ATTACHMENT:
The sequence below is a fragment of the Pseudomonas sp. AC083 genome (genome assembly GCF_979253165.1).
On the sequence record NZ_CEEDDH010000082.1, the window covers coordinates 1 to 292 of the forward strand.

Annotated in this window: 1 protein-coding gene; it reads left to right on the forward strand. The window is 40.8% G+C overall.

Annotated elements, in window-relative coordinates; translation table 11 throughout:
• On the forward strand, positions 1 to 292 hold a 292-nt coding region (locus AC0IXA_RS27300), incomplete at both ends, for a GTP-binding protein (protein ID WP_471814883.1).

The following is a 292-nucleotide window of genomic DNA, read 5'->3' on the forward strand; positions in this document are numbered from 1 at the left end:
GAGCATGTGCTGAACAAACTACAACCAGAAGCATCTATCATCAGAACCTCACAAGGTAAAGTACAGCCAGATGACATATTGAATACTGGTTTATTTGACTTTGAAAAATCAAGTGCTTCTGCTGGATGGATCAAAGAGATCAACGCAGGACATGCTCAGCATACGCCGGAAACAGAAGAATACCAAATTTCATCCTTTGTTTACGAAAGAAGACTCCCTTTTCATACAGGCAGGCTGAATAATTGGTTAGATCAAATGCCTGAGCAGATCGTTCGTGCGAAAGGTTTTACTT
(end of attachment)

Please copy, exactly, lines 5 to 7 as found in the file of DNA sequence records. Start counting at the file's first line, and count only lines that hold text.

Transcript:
• On the forward strand, positions 1 to 292 hold a 292-nt coding region (locus AC0IXA_RS27300), incomplete at both ends, for a GTP-binding protein (protein ID WP_471814883.1).

The following is a 292-nucleotide window of genomic DNA, read 5'->3' on the forward strand; positions in this document are numbered from 1 at the left end:
GAGCATGTGCTGAACAAACTACAACCAGAAGCATCTATCATCAGAACCTCACAAGGTAAAGTACAGCCAGATGACATATTGAATACTGGTTTATTTGACTTTGAAAAATCAAGTGCTTCTGCTGGATGGATCAAAGAGATCAACGCAGGACATGCTCAGCATACGCCGGAAACAGAAGAATACCAAATTTCATCCTTTGTTTACGAAAGAAGACTCCCTTTTCATACAGGCAGGCTGAATAATTGGTTAGATCAAATGCCTGAGCAGATCGTTCGTGCGAAAGGTTTTACTT